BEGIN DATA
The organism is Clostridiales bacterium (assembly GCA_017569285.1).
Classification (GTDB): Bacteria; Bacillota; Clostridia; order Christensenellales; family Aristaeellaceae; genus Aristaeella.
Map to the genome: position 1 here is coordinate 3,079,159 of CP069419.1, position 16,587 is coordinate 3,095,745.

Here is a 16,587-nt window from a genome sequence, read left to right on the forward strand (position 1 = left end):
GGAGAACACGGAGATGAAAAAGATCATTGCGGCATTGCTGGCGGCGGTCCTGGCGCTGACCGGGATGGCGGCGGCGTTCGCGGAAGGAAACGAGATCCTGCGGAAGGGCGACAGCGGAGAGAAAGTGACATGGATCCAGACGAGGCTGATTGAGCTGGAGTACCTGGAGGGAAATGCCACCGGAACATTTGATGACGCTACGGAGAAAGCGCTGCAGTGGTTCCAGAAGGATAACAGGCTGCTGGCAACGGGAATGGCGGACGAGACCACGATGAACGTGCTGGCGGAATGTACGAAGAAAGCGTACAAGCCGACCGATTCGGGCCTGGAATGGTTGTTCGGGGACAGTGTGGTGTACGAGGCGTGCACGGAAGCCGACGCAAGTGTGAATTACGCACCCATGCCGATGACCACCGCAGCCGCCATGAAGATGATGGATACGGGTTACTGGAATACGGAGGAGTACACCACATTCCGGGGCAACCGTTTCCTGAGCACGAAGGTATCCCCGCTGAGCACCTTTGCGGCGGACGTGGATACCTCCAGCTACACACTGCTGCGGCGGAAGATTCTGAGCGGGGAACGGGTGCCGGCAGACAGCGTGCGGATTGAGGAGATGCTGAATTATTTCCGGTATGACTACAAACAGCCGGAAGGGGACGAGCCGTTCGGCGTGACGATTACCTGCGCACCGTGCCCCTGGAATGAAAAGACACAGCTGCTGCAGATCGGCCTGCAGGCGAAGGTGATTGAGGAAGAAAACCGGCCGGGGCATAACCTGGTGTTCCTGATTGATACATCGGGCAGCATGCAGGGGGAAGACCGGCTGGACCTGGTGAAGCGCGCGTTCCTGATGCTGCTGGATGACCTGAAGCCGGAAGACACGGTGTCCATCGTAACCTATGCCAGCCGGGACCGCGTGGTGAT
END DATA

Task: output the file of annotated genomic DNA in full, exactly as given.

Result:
The organism is Clostridiales bacterium (assembly GCA_017569285.1).
Classification (GTDB): Bacteria; Bacillota; Clostridia; order Christensenellales; family Aristaeellaceae; genus Aristaeella.
Map to the genome: position 1 here is coordinate 3,079,159 of CP069419.1, position 16,587 is coordinate 3,095,745.

Here is a 16,587-nt window from a genome sequence, read left to right on the forward strand (position 1 = left end):
GGAGAACACGGAGATGAAAAAGATCATTGCGGCATTGCTGGCGGCGGTCCTGGCGCTGACCGGGATGGCGGCGGCGTTCGCGGAAGGAAACGAGATCCTGCGGAAGGGCGACAGCGGAGAGAAAGTGACATGGATCCAGACGAGGCTGATTGAGCTGGAGTACCTGGAGGGAAATGCCACCGGAACATTTGATGACGCTACGGAGAAAGCGCTGCAGTGGTTCCAGAAGGATAACAGGCTGCTGGCAACGGGAATGGCGGACGAGACCACGATGAACGTGCTGGCGGAATGTACGAAGAAAGCGTACAAGCCGACCGATTCGGGCCTGGAATGGTTGTTCGGGGACAGTGTGGTGTACGAGGCGTGCACGGAAGCCGACGCAAGTGTGAATTACGCACCCATGCCGATGACCACCGCAGCCGCCATGAAGATGATGGATACGGGTTACTGGAATACGGAGGAGTACACCACATTCCGGGGCAACCGTTTCCTGAGCACGAAGGTATCCCCGCTGAGCACCTTTGCGGCGGACGTGGATACCTCCAGCTACACACTGCTGCGGCGGAAGATTCTGAGCGGGGAACGGGTGCCGGCAGACAGCGTGCGGATTGAGGAGATGCTGAATTATTTCCGGTATGACTACAAACAGCCGGAAGGGGACGAGCCGTTCGGCGTGACGATTACCTGCGCACCGTGCCCCTGGAATGAAAAGACACAGCTGCTGCAGATCGGCCTGCAGGCGAAGGTGATTGAGGAAGAAAACCGGCCGGGGCATAACCTGGTGTTCCTGATTGATACATCGGGCAGCATGCAGGGGGAAGACCGGCTGGACCTGGTGAAGCGCGCGTTCCTGATGCTGCTGGATGACCTGAAGCCGGAAGACACGGTGTCCATCGTAACCTATGCCAGCCGGGACCGCGTGGTGAT